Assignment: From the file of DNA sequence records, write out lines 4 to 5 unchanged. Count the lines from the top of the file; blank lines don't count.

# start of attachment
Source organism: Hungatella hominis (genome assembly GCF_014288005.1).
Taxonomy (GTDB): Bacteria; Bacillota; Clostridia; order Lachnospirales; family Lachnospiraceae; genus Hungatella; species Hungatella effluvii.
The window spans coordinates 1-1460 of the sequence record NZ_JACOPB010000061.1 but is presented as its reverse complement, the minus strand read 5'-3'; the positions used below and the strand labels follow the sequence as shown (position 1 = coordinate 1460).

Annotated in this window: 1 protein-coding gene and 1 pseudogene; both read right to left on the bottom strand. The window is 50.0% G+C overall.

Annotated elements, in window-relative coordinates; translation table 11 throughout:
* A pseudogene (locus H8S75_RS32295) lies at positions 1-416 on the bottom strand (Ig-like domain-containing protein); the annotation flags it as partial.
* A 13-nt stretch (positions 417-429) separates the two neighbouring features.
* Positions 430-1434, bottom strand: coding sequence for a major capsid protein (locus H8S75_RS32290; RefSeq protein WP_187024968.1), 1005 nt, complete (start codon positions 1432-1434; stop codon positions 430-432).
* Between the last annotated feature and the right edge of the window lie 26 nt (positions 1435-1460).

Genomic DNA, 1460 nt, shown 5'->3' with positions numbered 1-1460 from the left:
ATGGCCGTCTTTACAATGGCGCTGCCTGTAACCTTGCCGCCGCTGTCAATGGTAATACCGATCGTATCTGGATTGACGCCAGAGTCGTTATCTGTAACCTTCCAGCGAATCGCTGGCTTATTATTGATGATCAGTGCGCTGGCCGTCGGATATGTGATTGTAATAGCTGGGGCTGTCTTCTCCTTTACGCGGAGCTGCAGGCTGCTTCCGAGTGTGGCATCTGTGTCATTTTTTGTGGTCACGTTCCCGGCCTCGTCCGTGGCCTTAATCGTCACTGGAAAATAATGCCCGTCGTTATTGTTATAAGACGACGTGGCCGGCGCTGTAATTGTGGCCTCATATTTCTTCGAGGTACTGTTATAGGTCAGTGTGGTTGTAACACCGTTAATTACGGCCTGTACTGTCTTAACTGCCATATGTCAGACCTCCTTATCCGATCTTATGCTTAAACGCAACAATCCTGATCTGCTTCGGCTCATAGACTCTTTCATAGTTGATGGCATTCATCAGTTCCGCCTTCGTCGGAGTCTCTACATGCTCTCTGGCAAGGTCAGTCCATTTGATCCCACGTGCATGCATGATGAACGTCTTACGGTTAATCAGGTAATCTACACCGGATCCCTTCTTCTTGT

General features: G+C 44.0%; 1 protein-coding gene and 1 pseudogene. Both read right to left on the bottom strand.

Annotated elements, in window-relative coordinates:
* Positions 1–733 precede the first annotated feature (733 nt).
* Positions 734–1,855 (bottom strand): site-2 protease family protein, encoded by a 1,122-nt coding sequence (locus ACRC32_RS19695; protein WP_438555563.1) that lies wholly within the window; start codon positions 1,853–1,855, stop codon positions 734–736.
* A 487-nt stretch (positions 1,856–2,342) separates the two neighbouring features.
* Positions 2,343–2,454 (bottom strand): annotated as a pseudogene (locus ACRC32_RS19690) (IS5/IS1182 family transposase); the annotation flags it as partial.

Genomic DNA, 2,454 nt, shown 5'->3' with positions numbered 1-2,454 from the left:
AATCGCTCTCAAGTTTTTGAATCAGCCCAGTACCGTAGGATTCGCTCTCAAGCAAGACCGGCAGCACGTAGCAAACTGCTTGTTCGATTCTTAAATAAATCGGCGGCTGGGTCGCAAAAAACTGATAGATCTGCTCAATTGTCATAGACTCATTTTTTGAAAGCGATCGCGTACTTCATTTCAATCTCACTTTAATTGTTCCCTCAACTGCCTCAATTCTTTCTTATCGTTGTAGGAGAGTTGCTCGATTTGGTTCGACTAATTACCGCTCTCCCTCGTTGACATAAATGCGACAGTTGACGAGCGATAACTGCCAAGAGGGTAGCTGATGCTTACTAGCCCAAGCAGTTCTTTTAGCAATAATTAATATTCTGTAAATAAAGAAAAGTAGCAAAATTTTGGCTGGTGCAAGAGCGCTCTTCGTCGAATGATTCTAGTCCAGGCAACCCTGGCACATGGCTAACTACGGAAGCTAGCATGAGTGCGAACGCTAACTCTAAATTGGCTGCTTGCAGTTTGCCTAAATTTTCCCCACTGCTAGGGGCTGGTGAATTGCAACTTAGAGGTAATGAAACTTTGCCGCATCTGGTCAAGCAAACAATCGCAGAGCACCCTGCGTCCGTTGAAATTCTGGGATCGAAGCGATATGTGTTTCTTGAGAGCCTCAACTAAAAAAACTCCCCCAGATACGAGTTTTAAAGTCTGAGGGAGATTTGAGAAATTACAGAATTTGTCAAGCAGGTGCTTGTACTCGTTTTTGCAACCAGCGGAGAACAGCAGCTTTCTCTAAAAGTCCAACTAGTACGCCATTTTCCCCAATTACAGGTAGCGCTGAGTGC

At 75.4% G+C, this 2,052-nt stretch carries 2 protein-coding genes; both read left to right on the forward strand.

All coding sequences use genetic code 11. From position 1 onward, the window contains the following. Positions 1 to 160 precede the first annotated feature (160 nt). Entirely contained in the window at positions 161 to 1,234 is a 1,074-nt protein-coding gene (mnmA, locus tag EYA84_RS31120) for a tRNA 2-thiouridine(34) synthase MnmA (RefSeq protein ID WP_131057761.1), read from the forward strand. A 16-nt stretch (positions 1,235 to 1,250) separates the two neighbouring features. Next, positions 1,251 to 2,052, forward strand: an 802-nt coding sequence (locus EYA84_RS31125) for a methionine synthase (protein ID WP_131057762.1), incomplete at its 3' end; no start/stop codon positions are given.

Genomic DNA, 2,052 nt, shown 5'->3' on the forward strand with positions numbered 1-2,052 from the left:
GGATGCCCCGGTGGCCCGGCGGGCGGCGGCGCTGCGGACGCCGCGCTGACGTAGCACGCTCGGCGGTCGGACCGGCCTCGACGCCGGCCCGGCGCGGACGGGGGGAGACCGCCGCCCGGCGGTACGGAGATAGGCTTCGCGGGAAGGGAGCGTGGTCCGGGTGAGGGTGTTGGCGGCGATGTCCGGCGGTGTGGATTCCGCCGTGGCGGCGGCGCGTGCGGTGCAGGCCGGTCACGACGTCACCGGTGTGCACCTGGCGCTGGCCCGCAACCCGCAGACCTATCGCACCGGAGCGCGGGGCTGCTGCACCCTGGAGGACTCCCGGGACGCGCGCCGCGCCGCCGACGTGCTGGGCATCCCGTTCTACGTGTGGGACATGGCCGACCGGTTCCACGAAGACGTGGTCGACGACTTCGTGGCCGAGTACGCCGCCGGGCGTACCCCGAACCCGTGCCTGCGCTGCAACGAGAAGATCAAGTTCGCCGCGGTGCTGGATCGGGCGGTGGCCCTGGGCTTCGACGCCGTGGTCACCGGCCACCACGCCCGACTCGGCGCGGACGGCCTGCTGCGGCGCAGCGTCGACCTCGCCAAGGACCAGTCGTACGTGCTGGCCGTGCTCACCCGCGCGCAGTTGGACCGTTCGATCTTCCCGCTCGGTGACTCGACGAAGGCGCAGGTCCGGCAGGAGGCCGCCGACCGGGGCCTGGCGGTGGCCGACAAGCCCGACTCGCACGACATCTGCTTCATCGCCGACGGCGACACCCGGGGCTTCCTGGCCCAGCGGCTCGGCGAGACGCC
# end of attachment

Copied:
Annotated in this window: 1 protein-coding gene and 1 pseudogene; both read right to left on the bottom strand. The window is 50.0% G+C overall.

Annotated elements, in window-relative coordinates; translation table 11 throughout: